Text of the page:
Those who are not really philosophers but have only a coating of opinions, like men whose bodies are tanned by the sun, when they see how much learning is required, and how great the labour, and how orderly their daily lives must be to suit the subject they are pursuing, conclude that the task is too difficult; and rightly so, for they are not equipped for this pursuit.

Dionysius II ultimately failed the test because he desired to instrumentalise philosophy as yet another means to power. Plato’s test is grounded in his abiding faith in the practice – not the use – of philosophy, a pursuit that necessitates the abandonment of bodily pleasure and power for its own sake. Plato describes this pursuit in detail:

Only when … names, definitions and visual and other perceptions have been rubbed against one another and tested, pupil and teacher asking and answering questions in good will and without envy, only then, when reason and knowledge are at the very extremity of human effort, can they illuminate the nature of any object.

Once again, the contrast between Plato and Hobbes is instructive. Whereas Hobbes takes ill-will and ‘envy’ as ineradicable features of human nature, Plato sees their elimination as a precondition for the practice of philosophy and thus for human flourishing.

For Plato, philosophers should be kings so that they can influence the nature of education

So Dionysius II never became a philosopher-king, and Dion ultimately perished in the bloody civil strife that eventually consumed Syracuse. Dionysius’ desire to instrumentalise philosophy made him seek knowledge as an object of ceremonial display and a tool of hegemony. But when the philosopher instead demanded a wholesale reformation of his life and character, he balked.

In the end, the encounters of philosopher and king in Sicily map perfectly onto the allegorical landscape of the cave in The Republic: Dionysius II seeks to ascend from the shade of politics into philosophical light while Plato traverses the opposite route, dropping from the clarity of philosophy into the shadows of politics. To simply say that Plato ‘fails’ to convert Dionysius II into a philosopher is misleading. It might be more reasonable to observe that the king himself failed, but even this imposes an overly individualistic conception of character formation onto antiquity. The character of Dionysius II was not self-created; he was shaped by his poor education, opulent lifestyle and the mercenary natures of those surrounding him. To blame Plato for not miraculously undoing all of these influences is like faulting an umbrella for not functioning as a parachute. What was essential for Plato was not that he achieved his political goal, but that he practised true philosophy.

The Seventh Letter still serves to remind us that philosophy is a practice, not an instrument. As Plato wrote, philosophy ‘is not something that can be put into words like other sciences’. Instead, ‘after long-continued exchange between teacher and pupil, in joint pursuit of the subject, suddenly like light flashing forth when a fire is kindled, it is born in the soul and straight away nourishes itself.’ Rather than the competitive striving and isolation that define so much contemporary academic life, genuine philosophical practice requires friendships and collaboration devoted to advancing the flourishing of an entire community.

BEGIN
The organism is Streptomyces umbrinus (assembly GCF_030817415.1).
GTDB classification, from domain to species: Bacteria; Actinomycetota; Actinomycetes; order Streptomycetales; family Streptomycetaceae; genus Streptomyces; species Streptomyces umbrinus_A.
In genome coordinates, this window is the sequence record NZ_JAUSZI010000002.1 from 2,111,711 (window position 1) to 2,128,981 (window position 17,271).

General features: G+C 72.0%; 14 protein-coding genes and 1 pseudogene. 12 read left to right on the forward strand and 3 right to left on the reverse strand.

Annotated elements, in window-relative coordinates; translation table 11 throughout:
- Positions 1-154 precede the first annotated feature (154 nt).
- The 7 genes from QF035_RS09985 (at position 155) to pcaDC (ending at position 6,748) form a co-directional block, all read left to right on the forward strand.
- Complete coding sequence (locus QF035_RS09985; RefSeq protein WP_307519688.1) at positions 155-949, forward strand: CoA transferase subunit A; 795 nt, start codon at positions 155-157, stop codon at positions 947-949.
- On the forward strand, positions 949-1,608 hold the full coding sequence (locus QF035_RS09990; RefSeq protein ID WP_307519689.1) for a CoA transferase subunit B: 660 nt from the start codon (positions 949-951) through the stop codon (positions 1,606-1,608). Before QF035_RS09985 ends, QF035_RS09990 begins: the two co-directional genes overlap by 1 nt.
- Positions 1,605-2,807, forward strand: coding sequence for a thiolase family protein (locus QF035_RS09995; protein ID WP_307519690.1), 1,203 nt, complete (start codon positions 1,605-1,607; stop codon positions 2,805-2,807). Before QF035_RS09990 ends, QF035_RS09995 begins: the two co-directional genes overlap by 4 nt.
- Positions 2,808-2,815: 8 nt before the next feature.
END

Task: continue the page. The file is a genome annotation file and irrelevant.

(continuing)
For Plato, perhaps the strongest reason why philosophers should be kings is so that they can influence the nature of education. Some of Plato’s proposals for how they should do this in The Republic are not persuasive (for instance, the idea of depriving children of the knowledge of who their parents are so that the young people are more pliable). But education as the cultivation of the soul and the practice of philosophy, which entails the capacity to subordinate Hobbes’s individualistic ‘desire of power’ to the communal pursuit of justice, remains urgently necessary.

In The Birth of Tragedy (1872), Friedrich Nietzsche declared: ‘Knowledge kills action; action requires the veils of illusion.’ We still live under the dismal shadow of this belief. Our age of radical individualism and specialisation sanctions the split of knowledge and power, with academics pursuing one as politicians exercise the other. Plato’s Seventh Letter provides a different vision by recalling the intimate and necessary connection between philosophy and politics, community and justice, friendship and knowledge. Above all, it teaches us that action requires knowledge, and knowledge requires action. Knowledge is neither ‘illusion’, nor merely an instrument for the pursuit of power. It is a collective practice best cultivated in communities of philosophical friendship. An age of democracy doesn’t automatically need to abandon Plato’s ideal of the philosopher-king; we need only to expand it until friendship and education bind together as many people as possible into philosopher-citizens, ruling together in ‘good will’ and ‘without envy’.

Nick Romeo

is a journalist and author, and teaches philosophy for Erasmus Academy. His writing has appeared in The New Yorker, The Washington Post, National Geographic, The Atlantic and The New Republic, among others. He lives in Athens, Greece.

Ian Tewksbury

is a Classics graduate student at Stanford University in California. His primary research interests include archaic poetry and ancient philosophy. He works on the digitalisation of Homeric manuscripts for the Homer Multitext project.